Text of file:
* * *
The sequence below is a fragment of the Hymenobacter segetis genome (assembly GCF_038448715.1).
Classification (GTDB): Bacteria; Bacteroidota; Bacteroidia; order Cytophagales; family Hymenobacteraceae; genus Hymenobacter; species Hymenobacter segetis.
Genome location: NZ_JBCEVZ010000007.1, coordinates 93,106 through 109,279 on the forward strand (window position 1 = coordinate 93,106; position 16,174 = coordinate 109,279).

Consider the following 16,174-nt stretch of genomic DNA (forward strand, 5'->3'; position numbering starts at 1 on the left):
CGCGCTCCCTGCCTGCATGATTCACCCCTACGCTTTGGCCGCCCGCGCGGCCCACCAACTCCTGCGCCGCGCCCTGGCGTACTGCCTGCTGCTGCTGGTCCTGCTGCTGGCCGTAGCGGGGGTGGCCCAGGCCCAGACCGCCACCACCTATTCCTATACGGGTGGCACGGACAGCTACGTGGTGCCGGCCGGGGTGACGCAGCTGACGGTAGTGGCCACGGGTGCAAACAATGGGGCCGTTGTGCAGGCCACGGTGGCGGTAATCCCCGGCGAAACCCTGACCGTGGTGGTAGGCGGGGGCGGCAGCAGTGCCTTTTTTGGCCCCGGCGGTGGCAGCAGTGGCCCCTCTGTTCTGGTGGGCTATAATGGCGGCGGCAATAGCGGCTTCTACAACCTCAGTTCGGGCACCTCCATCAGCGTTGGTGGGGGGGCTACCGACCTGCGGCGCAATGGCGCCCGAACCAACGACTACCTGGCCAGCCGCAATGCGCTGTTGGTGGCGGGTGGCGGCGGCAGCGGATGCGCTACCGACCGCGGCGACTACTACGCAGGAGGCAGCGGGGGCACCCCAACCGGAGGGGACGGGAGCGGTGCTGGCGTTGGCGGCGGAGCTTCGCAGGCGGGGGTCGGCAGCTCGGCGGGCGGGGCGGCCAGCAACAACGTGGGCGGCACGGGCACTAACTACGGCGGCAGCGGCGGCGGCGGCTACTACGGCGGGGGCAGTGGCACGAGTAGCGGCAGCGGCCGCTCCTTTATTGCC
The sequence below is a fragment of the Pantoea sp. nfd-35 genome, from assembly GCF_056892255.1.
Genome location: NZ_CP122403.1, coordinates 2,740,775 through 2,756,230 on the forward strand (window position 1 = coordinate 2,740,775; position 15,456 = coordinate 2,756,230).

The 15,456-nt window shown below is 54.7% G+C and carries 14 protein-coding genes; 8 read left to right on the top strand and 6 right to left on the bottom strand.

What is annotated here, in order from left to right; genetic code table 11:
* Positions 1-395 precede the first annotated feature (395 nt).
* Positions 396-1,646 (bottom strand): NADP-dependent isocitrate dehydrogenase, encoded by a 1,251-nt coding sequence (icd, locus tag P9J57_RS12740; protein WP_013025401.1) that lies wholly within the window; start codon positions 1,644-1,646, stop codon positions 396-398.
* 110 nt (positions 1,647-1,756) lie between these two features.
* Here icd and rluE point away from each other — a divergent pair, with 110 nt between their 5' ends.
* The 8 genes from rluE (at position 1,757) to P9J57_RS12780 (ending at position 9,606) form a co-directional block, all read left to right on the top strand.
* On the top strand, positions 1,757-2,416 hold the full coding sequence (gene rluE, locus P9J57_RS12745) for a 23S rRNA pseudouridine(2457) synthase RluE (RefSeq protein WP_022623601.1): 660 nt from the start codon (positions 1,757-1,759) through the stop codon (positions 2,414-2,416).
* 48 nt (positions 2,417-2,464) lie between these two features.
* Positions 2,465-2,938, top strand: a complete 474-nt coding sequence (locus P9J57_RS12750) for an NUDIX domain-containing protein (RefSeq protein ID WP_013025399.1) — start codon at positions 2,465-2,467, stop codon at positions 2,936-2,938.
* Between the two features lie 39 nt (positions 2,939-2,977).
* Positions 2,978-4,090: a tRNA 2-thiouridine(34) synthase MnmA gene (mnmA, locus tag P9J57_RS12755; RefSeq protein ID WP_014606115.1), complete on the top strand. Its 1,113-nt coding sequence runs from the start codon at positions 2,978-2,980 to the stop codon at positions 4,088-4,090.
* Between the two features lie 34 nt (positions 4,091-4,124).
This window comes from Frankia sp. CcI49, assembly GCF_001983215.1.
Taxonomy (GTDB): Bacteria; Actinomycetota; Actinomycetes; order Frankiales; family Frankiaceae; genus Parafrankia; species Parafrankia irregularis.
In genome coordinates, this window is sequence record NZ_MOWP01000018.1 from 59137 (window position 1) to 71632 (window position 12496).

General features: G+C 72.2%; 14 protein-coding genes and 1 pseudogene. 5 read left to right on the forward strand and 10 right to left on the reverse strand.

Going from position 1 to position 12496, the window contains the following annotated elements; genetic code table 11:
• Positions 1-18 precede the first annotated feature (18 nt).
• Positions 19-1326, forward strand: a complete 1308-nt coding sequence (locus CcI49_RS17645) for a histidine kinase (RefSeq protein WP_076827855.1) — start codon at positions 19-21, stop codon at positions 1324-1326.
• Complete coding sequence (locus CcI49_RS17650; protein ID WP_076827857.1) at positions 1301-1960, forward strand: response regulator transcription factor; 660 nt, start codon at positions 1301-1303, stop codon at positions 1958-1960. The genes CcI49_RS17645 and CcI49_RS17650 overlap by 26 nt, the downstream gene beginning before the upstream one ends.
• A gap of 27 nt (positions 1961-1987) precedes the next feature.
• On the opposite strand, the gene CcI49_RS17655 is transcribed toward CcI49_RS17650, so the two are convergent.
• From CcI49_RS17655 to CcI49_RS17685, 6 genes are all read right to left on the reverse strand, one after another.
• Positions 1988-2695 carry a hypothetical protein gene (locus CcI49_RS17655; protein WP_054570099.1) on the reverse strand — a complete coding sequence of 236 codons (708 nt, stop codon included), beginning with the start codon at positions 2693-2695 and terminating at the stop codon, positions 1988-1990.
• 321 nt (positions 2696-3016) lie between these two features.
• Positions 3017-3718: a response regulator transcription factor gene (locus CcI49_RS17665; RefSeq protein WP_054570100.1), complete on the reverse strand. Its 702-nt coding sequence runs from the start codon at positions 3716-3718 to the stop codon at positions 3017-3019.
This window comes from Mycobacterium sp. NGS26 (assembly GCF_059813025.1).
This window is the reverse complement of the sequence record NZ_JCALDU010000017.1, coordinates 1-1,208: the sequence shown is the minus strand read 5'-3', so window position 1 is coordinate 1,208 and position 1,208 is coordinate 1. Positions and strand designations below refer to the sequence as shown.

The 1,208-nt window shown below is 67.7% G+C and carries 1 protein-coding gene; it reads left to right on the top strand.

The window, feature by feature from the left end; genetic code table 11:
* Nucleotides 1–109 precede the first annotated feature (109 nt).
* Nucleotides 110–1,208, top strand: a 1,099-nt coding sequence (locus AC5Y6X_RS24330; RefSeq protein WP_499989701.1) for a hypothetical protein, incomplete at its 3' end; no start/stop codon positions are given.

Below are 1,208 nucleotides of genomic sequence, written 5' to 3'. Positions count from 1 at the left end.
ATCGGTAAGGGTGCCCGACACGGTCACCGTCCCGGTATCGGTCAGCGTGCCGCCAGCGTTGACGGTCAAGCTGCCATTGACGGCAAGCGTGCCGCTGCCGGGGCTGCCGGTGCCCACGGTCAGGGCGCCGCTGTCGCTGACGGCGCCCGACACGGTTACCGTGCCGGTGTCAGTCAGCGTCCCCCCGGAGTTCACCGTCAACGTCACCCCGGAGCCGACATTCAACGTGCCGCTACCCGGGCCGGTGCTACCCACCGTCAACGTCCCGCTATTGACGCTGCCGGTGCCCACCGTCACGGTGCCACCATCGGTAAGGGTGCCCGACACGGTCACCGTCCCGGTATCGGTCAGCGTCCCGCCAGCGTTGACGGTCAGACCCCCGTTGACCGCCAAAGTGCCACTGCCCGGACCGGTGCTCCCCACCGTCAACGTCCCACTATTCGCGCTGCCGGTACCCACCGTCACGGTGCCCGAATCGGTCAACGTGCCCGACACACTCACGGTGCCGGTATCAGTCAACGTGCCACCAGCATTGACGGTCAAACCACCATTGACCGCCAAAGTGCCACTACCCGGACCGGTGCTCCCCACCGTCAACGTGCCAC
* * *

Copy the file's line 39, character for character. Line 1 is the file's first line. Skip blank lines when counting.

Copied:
* Nucleotides 1–109 precede the first annotated feature (109 nt).